Mali, Senegal and the distance Africa has traveled
In a span of two weeks Africa has witnessed one of its most pessimistic and optimistic sides. The one is the Mali coup, and the other Abdoulaye Wade’s bowing out gracefully after losing the Senegal presidential elections.
The Mali coup and the successful Senegal elections demonstrate the distance Africa has traveled on both those counts.
Wade gave Africa some optimism that despite wanting to prolong his hold onto power through a third term, of which there was a change of the Constitution and some lives lost; at last, he did the right thing by respecting the people’s choice.
The Mali coup painted a more disturbing picture of what can be so wrong with this continent. Consider the irony that the ousted Mali president, Amadou Toumani Toure, is a former paratrooper who led the ouster of his predecessor Moussa Traore in 1991 before handing power to civilians. He won an election in 2002 and was re-elected in 2007. Under him, Mali would gain reputation as one of the politically stable countries in a region wrecked by electoral chaos and civil wars.
Though dealing with its own Tuareg unrest in the north, it seems unconscionable that mid-level army officers can bring down a legitimate government on what would appear a whim despite the broader consequences to a nation. The army claimed inability to contain the Tuareg threat due to the alleged failure by their government to equip them adequately.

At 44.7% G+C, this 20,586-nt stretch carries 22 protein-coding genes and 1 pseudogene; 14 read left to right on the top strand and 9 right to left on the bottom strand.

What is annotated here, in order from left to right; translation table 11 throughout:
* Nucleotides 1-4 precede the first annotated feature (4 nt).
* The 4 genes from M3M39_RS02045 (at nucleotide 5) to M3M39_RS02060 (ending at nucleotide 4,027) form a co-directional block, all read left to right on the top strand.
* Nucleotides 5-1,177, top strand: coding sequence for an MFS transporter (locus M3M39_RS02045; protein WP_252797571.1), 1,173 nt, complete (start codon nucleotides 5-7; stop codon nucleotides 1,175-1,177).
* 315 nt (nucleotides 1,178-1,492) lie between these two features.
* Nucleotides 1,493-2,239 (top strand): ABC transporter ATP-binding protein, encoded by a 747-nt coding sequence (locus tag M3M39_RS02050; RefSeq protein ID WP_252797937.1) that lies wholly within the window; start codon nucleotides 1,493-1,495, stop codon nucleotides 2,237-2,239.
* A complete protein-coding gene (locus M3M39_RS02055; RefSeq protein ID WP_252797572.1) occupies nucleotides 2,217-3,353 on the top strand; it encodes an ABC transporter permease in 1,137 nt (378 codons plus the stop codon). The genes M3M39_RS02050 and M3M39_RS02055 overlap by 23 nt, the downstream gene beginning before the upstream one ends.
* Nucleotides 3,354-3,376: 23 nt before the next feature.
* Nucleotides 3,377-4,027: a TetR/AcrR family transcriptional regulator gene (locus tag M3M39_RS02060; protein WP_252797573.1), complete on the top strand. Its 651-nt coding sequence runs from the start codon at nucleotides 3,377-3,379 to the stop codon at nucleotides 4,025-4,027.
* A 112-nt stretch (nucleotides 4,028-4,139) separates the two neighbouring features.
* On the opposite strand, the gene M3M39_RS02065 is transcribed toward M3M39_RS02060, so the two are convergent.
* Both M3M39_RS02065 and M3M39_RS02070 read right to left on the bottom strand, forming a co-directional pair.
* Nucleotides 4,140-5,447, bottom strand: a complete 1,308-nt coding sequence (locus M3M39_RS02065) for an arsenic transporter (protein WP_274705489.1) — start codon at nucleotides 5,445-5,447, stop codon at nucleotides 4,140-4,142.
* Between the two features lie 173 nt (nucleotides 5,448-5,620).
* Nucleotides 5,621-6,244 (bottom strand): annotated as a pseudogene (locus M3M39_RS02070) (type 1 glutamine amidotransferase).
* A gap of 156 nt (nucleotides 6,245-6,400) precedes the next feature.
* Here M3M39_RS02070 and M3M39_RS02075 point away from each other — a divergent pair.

It may be recalled that after the end of the Cold War, which previously underwrote much of the African conflict, coups are now viewed as not only illegal, but disruptive and not promoting political stability, investor or donor confidence. Indeed, the common African citizen not only continues to live the consequences of conflict, but the burden of sanctions when they come to bear.
In the decade beginning 1960 when Mobutu seized power in Congo-Kinshasa (which he renamed Zaire, now Democratic Republic of Congo) there were no less than 21 coup d’etats by 1969. In that year, Gaddhafi and Siad Barre seized power in Libya and Somalia, respectively.
Even closer home, Obote was deposed by Idi Amin in Uganda in 1971, and Emperor Haile Selassie of Ethiopia was deposed in 1974. By 1975, approximately half of the continent’s states were led by military or civil-military governments. The coups would only abate after the 1980s with the fall of the Soviet Union and the end of the Cold of the War.
With no contending superpowers, it has since become a rule that coups are not just condemned in unison by the international community, but also followed by various sanctions. Thus the United Nations expressed “deep concern” through Secretary General Ban Ki-moon, as the African Union suspended Mali’s membership, while the West Africa regional bloc ECOWAS strongly condemned the coup. The US, World Bank and the African Development Bank announced they were suspending development aid to Mali.
Whether the condemnation and sanctions have previously proved effective in achieving their aims is another matter. What is clear is that there’s been a rise in democratic elections on the continent, of which there has been observable correlation with a decline in coup d’états.
Mali and Senegal only serve to remind us the distance Africa has traveled down that road.
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